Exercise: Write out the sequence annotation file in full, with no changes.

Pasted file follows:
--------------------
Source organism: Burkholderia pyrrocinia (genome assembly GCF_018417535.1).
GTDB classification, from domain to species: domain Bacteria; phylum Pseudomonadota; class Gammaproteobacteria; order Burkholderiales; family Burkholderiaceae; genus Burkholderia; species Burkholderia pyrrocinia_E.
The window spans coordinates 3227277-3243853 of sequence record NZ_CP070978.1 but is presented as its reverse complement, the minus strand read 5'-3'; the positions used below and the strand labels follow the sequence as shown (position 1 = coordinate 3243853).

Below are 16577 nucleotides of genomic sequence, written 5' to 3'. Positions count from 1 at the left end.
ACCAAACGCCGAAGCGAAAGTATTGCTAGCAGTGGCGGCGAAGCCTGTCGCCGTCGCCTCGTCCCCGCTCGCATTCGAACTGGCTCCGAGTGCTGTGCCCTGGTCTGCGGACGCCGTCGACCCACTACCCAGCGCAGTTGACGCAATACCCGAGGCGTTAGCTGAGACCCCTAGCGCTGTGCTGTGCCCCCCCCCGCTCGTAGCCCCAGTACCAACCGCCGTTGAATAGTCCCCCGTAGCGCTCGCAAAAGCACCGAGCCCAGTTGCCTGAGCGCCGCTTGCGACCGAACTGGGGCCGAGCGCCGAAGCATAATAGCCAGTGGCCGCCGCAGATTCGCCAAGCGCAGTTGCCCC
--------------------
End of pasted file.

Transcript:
Source organism: Burkholderia pyrrocinia (genome assembly GCF_018417535.1).
GTDB classification, from domain to species: domain Bacteria; phylum Pseudomonadota; class Gammaproteobacteria; order Burkholderiales; family Burkholderiaceae; genus Burkholderia; species Burkholderia pyrrocinia_E.
The window spans coordinates 3227277-3243853 of sequence record NZ_CP070978.1 but is presented as its reverse complement, the minus strand read 5'-3'; the positions used below and the strand labels follow the sequence as shown (position 1 = coordinate 3243853).

Below are 16577 nucleotides of genomic sequence, written 5' to 3'. Positions count from 1 at the left end.
ACCAAACGCCGAAGCGAAAGTATTGCTAGCAGTGGCGGCGAAGCCTGTCGCCGTCGCCTCGTCCCCGCTCGCATTCGAACTGGCTCCGAGTGCTGTGCCCTGGTCTGCGGACGCCGTCGACCCACTACCCAGCGCAGTTGACGCAATACCCGAGGCGTTAGCTGAGACCCCTAGCGCTGTGCTGTGCCCCCCCCCGCTCGTAGCCCCAGTACCAACCGCCGTTGAATAGTCCCCCGTAGCGCTCGCAAAAGCACCGAGCCCAGTTGCCTGAGCGCCGCTTGCGACCGAACTGGGGCCGAGCGCCGAAGCATAATAGCCAGTGGCCGCCGCAGATTCGCCAAGCGCAGTTGCCCC